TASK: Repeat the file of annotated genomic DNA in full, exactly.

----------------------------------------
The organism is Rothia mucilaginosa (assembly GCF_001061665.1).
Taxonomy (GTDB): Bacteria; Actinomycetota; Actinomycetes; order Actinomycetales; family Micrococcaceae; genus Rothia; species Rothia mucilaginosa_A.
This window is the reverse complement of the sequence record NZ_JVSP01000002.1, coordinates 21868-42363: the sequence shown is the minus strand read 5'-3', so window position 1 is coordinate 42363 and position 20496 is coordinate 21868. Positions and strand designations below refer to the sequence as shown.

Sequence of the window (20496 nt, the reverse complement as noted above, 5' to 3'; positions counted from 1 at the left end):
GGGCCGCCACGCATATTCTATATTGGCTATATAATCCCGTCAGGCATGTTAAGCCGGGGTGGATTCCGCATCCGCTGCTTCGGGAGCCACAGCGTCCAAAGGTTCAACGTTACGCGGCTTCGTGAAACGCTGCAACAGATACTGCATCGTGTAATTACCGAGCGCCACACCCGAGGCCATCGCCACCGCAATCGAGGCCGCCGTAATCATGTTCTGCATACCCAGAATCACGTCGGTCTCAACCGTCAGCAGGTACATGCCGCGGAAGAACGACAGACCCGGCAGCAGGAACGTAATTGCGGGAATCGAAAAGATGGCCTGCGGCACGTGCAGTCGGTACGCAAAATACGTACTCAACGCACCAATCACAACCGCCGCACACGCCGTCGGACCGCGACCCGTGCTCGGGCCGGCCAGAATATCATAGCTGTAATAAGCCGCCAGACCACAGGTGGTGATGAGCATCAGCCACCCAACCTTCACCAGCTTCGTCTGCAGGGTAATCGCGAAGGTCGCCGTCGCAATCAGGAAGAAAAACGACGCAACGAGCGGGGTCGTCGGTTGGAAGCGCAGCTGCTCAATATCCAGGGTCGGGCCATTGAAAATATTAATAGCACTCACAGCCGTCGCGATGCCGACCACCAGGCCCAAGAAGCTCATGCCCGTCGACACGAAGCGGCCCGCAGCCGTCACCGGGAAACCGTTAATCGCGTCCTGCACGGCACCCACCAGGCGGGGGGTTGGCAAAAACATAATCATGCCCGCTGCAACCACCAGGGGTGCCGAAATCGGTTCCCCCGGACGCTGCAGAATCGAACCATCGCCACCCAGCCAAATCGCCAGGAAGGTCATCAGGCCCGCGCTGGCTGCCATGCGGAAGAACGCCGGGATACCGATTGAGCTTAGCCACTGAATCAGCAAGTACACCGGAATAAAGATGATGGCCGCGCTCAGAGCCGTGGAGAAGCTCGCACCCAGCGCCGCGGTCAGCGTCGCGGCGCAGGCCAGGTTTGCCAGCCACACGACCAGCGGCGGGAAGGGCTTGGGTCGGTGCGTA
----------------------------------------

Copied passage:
The organism is Rothia mucilaginosa (assembly GCF_001061665.1).
Taxonomy (GTDB): Bacteria; Actinomycetota; Actinomycetes; order Actinomycetales; family Micrococcaceae; genus Rothia; species Rothia mucilaginosa_A.
This window is the reverse complement of the sequence record NZ_JVSP01000002.1, coordinates 21868-42363: the sequence shown is the minus strand read 5'-3', so window position 1 is coordinate 42363 and position 20496 is coordinate 21868. Positions and strand designations below refer to the sequence as shown.

Sequence of the window (20496 nt, the reverse complement as noted above, 5' to 3'; positions counted from 1 at the left end):
GGGCCGCCACGCATATTCTATATTGGCTATATAATCCCGTCAGGCATGTTAAGCCGGGGTGGATTCCGCATCCGCTGCTTCGGGAGCCACAGCGTCCAAAGGTTCAACGTTACGCGGCTTCGTGAAACGCTGCAACAGATACTGCATCGTGTAATTACCGAGCGCCACACCCGAGGCCATCGCCACCGCAATCGAGGCCGCCGTAATCATGTTCTGCATACCCAGAATCACGTCGGTCTCAACCGTCAGCAGGTACATGCCGCGGAAGAACGACAGACCCGGCAGCAGGAACGTAATTGCGGGAATCGAAAAGATGGCCTGCGGCACGTGCAGTCGGTACGCAAAATACGTACTCAACGCACCAATCACAACCGCCGCACACGCCGTCGGACCGCGACCCGTGCTCGGGCCGGCCAGAATATCATAGCTGTAATAAGCCGCCAGACCACAGGTGGTGATGAGCATCAGCCACCCAACCTTCACCAGCTTCGTCTGCAGGGTAATCGCGAAGGTCGCCGTCGCAATCAGGAAGAAAAACGACGCAACGAGCGGGGTCGTCGGTTGGAAGCGCAGCTGCTCAATATCCAGGGTCGGGCCATTGAAAATATTAATAGCACTCACAGCCGTCGCGATGCCGACCACCAGGCCCAAGAAGCTCATGCCCGTCGACACGAAGCGGCCCGCAGCCGTCACCGGGAAACCGTTAATCGCGTCCTGCACGGCACCCACCAGGCGGGGGGTTGGCAAAAACATAATCATGCCCGCTGCAACCACCAGGGGTGCCGAAATCGGTTCCCCCGGACGCTGCAGAATCGAACCATCGCCACCCAGCCAAATCGCCAGGAAGGTCATCAGGCCCGCGCTGGCTGCCATGCGGAAGAACGCCGGGATACCGATTGAGCTTAGCCACTGAATCAGCAAGTACACCGGAATAAAGATGATGGCCGCGCTCAGAGCCGTGGAGAAGCTCGCACCCAGCGCCGCGGTCAGCGTCGCGGCGCAGGCCAGGTTTGCCAGCCACACGACCAGCGGCGGGAAGGGCTTGGGTCGGTGCGTA